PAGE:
Kent walks near London scrub up well on crisp late winter days like … today! Here are views of the One Tree Hill walks and the Downe walk from recent sunny days.
Personally I don’t mind ‘busy’ walks. Anyone who’s hiked the Samaria Gorge, climbed Snowdon or sauntered along the Amalfi coast’s spectacular ‘Walk of the Gods’ trail, will be familiar with routes’ long lines of dehydrated tourists in frankly inappropriate footwear. These Kent walks offer comparative splendid isolation and are undertaken by people who are generally dressed for the conditions. But if it really is solitude you are after you might find that the Shoreham circular isn’t the best choice on a sunny Sunday, and Petts Wood’s main paths are much frequented by families and dog walkers – unsurprisingly considering its suburban location. Lullingstone is particularly busy around the visitor’s centre and river and Knole around the house – but both are big enough country parks to escape the crowd. There were snaking queues of day trippers on the One Tree Hill routes before the winter mud arrived on sunny weekends. Personally I like to see everyone out and about; it’s great to see people of all ages enjoying the local countryside and greeting strangers as walkers do. But if you want a quieter walk the best routes are Shoreham’s eastern valleys, Otford to Kemsing, Hever, Otford circular and Fackenden Down. The Cudham and Knockholt walks aren’t exactly choc-a-bloc either usually. Don’t get me wrong, there are always people around on these walks – you won’t feel like Cheryl Strayed in Wild (as portrayed by Reese Witherspoon in the film). By the way, if you do choose a Shoreham route and happen to be hungry, the Mount Vineyard does great pizzas I’ve found recently – and it’s a great spot for a drink if you’re waiting for the train (the station’s an eight-minute walk up the road).
A beautiful dusk walk around Chartwell and Mariners Hill on the Hosey route, accompanied by a stunning full moon and the mew of a buzzard, hit the spot last Sunday afternoon. It’s not always the early bird that catches the worm, you know. The mud just before point 8, the ‘dramatic’ crossing of the infant River Darent, is hilariously sloshy and treacherous enough to defeat any footwear bar stilts fitted with spikes but can be avoided by walking parallel in the grassy field alongside and rejoining just before the log bridge. A satisfying hose down of boots after returning home was called for.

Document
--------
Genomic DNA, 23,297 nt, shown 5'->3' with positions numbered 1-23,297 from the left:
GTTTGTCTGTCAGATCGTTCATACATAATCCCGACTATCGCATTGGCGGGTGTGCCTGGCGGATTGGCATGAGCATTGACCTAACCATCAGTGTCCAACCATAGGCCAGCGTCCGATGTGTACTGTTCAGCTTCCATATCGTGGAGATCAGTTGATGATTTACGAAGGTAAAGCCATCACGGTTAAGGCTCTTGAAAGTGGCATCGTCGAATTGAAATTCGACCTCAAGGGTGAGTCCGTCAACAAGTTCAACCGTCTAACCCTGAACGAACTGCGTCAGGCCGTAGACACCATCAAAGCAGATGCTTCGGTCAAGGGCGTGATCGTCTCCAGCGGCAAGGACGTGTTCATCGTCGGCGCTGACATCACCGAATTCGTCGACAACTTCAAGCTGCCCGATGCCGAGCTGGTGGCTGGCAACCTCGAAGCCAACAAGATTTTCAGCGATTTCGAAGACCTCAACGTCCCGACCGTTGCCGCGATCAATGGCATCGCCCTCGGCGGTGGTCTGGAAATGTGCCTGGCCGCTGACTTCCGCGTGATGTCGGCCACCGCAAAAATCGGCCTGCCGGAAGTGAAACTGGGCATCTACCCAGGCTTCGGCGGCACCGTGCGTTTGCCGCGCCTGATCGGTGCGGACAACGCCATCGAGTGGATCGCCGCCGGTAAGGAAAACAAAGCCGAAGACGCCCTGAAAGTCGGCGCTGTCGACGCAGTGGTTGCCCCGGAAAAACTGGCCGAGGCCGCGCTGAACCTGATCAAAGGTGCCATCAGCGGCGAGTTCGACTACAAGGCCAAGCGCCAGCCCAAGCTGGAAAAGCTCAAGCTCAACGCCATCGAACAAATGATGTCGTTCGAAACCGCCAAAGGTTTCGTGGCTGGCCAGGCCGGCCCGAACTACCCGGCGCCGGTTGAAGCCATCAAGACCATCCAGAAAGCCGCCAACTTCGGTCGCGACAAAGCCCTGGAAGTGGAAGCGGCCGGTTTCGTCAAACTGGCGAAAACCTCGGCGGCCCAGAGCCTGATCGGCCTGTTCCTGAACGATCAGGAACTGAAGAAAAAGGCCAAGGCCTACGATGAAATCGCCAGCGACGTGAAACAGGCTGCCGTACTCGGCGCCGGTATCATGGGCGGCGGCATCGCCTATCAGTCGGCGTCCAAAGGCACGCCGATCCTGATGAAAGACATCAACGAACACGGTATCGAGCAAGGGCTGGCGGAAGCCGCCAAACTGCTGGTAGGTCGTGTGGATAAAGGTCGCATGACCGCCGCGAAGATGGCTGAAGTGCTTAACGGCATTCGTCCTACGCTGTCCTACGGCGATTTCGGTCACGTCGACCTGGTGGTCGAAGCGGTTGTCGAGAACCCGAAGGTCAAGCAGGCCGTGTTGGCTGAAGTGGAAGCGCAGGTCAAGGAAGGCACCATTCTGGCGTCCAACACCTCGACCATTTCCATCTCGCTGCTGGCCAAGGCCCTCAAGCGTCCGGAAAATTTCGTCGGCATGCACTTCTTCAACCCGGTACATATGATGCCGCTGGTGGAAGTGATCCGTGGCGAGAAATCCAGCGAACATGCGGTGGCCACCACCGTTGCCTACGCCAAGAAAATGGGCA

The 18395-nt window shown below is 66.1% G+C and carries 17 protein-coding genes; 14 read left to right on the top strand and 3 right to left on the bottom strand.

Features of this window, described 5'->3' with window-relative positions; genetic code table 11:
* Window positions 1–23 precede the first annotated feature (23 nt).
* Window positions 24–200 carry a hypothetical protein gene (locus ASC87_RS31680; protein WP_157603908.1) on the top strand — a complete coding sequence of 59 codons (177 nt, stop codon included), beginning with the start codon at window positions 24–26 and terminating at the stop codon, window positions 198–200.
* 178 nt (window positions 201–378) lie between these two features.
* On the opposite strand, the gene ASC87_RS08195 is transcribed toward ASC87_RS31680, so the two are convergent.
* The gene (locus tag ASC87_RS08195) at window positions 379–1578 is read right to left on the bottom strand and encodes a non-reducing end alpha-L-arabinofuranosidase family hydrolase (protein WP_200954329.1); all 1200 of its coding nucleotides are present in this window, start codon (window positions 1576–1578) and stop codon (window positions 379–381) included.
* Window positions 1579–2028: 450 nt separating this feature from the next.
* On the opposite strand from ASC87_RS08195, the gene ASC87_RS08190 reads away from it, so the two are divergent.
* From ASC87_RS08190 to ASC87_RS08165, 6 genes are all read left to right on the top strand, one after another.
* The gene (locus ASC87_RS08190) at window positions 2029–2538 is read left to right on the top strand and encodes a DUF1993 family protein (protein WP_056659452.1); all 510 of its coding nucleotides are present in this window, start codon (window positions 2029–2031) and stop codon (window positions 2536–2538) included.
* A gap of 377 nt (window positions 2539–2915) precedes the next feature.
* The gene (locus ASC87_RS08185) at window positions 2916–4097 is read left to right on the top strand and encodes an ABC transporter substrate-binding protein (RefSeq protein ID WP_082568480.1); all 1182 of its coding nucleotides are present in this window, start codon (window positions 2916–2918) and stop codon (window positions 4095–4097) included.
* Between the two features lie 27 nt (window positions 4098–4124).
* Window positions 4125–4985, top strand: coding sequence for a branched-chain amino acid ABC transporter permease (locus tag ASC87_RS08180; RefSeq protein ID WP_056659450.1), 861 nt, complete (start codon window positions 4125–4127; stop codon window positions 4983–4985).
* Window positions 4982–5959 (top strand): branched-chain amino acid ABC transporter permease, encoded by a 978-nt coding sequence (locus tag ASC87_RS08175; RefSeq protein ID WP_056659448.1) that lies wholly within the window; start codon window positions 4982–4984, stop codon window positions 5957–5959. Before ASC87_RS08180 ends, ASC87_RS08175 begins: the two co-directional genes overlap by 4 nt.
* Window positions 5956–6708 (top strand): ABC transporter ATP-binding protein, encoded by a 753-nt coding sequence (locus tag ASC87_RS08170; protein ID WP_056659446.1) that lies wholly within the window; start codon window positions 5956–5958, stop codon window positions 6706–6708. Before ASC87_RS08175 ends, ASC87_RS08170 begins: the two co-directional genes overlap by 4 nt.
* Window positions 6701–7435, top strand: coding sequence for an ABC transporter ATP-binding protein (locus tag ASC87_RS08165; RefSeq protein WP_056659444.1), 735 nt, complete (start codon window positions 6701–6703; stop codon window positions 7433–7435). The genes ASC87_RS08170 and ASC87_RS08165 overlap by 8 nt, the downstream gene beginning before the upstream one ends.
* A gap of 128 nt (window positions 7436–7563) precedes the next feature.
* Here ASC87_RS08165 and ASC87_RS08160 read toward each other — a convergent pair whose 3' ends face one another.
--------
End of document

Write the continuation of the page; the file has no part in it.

With Saturday a washout it was a real pleasure on Sunday to find time for the Ide Hill route (a three-hour round trip from SE London). For some reason I often take this Greensand Ridge walk while my chosen football team is playing so it’s rarely the relaxing stroll it ought to be. Fortunately, after initial tension, the goals came in a rush so by the halfway point all was well and I could enjoy the subdued January colours, stillness of the woods and occasional bird calls. A huge buzzard glided away from us soon after leaving Scord’s wood leaving a cacophony of jackdaw and carrion crow calls its wake. There were few other birds evident though, a few robins, wrens and a dunnock the only compensation for the finches I was hoping for. The tiny cricket pitch at point 5 seemed even more titchy with no one on it. We caught the sun as it slipped out of the blue sky into a solid-looking bank of cloud draped across the western horizon as far as the eye could see. This gave us a strangely false sunset, and an early dusk at odds with the sky overhead. But those weald views – fantastic as ever. A pint in the cosy Cock Inn was a perfect way to conclude proceedings. Oh, happy new year by the way.
Snowtime is no more. Now sub tropical air is drifting up from the south with the giddy heights of 14C being likely in our neck of the woods. Walks last weekend and the previous week were some of the coldest I can remember. Superb, I thought! But we’re in that time of year where anything is possible, particularly given the effects of the climate crisis. We could have balmy days or freezing days in the month ahead.
Looking at all the mud I’m beginning to wonder if it might not be an idea from next month to have some grass seed or wildflower seed at the ready to scatter on the edges of paths when on a walk, or around stiles and gates where huge swathes of mud have appeared. There might be some good reasons why not but I can’t think of them.
As it’s Friday night I’m going to suggest a piece of music to enjoy while making dinner. It is Earth Wind & Fire’s version of The Beatles’ Gotta Get You Into My Life. Very uplifting. Next song on my playlist was Gill Scott-Heron’s The Bottle.
Pictured above is Sevenoaks Wildlife Reserve in early March, which I first visited this time last year.
Updated 19 December
It’s hard to keep up. A few days I wrote “Country walks are now the only safe activity we can indulge in this Christmas. Pubs, clubs, theatre, cinema, restaurants are sadly all out. And with the rules stating it’s OK to meet up to six people who don’t live with you, walks are pretty much the only shout at a social gathering (at a safe distance) we can get up to.”
That’s now incorrect. Going for a walk is not OK with more than one person who doesn’t live with you.